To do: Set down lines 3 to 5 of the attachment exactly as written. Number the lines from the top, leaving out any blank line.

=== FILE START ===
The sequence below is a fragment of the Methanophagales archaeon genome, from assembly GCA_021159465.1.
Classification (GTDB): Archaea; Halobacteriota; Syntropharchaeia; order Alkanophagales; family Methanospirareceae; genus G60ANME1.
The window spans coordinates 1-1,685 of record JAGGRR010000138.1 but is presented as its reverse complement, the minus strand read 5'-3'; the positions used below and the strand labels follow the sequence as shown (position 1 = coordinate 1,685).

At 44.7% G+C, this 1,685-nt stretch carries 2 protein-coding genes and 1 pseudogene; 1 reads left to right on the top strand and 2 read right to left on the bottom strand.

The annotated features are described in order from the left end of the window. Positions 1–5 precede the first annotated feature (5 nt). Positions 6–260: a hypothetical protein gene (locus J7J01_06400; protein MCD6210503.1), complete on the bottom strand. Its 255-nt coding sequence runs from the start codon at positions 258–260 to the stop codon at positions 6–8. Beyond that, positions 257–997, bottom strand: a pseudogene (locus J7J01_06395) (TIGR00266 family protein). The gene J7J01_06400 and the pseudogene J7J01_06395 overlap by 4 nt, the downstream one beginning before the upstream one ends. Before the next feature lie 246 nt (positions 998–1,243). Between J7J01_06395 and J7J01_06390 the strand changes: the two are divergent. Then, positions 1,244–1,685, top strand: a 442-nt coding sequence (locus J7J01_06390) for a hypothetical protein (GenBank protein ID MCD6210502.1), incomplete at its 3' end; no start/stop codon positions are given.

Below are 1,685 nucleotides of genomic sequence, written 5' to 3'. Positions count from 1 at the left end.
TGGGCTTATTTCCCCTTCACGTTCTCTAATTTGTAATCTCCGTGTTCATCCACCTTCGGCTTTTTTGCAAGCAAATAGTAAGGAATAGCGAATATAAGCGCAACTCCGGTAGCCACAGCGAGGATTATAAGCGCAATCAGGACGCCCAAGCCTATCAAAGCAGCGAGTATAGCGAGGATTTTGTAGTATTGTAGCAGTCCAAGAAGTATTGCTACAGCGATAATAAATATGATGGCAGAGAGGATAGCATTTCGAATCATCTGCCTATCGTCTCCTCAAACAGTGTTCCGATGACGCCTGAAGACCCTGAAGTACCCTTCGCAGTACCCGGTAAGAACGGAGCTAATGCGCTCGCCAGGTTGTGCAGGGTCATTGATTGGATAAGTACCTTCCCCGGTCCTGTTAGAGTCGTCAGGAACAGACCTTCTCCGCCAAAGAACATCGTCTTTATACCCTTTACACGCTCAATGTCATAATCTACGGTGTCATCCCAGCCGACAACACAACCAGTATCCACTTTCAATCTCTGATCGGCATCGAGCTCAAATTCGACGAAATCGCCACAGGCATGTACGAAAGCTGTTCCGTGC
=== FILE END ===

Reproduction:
The window spans coordinates 1-1,685 of record JAGGRR010000138.1 but is presented as its reverse complement, the minus strand read 5'-3'; the positions used below and the strand labels follow the sequence as shown (position 1 = coordinate 1,685).

At 44.7% G+C, this 1,685-nt stretch carries 2 protein-coding genes and 1 pseudogene; 1 reads left to right on the top strand and 2 read right to left on the bottom strand.

The annotated features are described in order from the left end of the window. Positions 1–5 precede the first annotated feature (5 nt). Positions 6–260: a hypothetical protein gene (locus J7J01_06400; protein MCD6210503.1), complete on the bottom strand. Its 255-nt coding sequence runs from the start codon at positions 258–260 to the stop codon at positions 6–8. Beyond that, positions 257–997, bottom strand: a pseudogene (locus J7J01_06395) (TIGR00266 family protein). The gene J7J01_06400 and the pseudogene J7J01_06395 overlap by 4 nt, the downstream one beginning before the upstream one ends. Before the next feature lie 246 nt (positions 998–1,243). Between J7J01_06395 and J7J01_06390 the strand changes: the two are divergent. Then, positions 1,244–1,685, top strand: a 442-nt coding sequence (locus J7J01_06390) for a hypothetical protein (GenBank protein ID MCD6210502.1), incomplete at its 3' end; no start/stop codon positions are given.